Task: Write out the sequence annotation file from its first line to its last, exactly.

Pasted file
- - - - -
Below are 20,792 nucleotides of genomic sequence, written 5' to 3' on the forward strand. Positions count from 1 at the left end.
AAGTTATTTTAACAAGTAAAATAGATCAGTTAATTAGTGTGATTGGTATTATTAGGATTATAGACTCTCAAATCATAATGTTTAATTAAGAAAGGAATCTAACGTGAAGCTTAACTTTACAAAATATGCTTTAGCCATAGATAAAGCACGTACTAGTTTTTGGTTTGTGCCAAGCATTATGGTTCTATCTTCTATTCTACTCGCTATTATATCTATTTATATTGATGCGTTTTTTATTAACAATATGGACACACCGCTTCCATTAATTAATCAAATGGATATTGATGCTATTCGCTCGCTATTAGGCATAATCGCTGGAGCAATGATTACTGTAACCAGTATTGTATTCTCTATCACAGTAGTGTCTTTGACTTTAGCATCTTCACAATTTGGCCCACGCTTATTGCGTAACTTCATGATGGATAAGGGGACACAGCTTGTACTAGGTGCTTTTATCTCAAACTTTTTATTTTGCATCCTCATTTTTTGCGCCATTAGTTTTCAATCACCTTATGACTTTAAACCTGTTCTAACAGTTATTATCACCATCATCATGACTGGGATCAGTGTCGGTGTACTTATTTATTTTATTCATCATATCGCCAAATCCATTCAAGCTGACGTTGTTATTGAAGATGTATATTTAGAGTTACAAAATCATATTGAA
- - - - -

Below are 20,792 nucleotides of genomic sequence, written 5' to 3' on the forward strand. Positions count from 1 at the left end.
AAGTTATTTTAACAAGTAAAATAGATCAGTTAATTAGTGTGATTGGTATTATTAGGATTATAGACTCTCAAATCATAATGTTTAATTAAGAAAGGAATCTAACGTGAAGCTTAACTTTACAAAATATGCTTTAGCCATAGATAAAGCACGTACTAGTTTTTGGTTTGTGCCAAGCATTATGGTTCTATCTTCTATTCTACTCGCTATTATATCTATTTATATTGATGCGTTTTTTATTAACAATATGGACACACCGCTTCCATTAATTAATCAAATGGATATTGATGCTATTCGCTCGCTATTAGGCATAATCGCTGGAGCAATGATTACTGTAACCAGTATTGTATTCTCTATCACAGTAGTGTCTTTGACTTTAGCATCTTCACAATTTGGCCCACGCTTATTGCGTAACTTCATGATGGATAAGGGGACACAGCTTGTACTAGGTGCTTTTATCTCAAACTTTTTATTTTGCATCCTCATTTTTTGCGCCATTAGTTTTCAATCACCTTATGACTTTAAACCTGTTCTAACAGTTATTATCACCATCATCATGACTGGGATCAGTGTCGGTGTACTTATTTATTTTATTCATCATATCGCCAAATCCATTCAAGCTGACGTTGTTATTGAAGATGTATATTTAGAGTTACAAAATCATATTGAA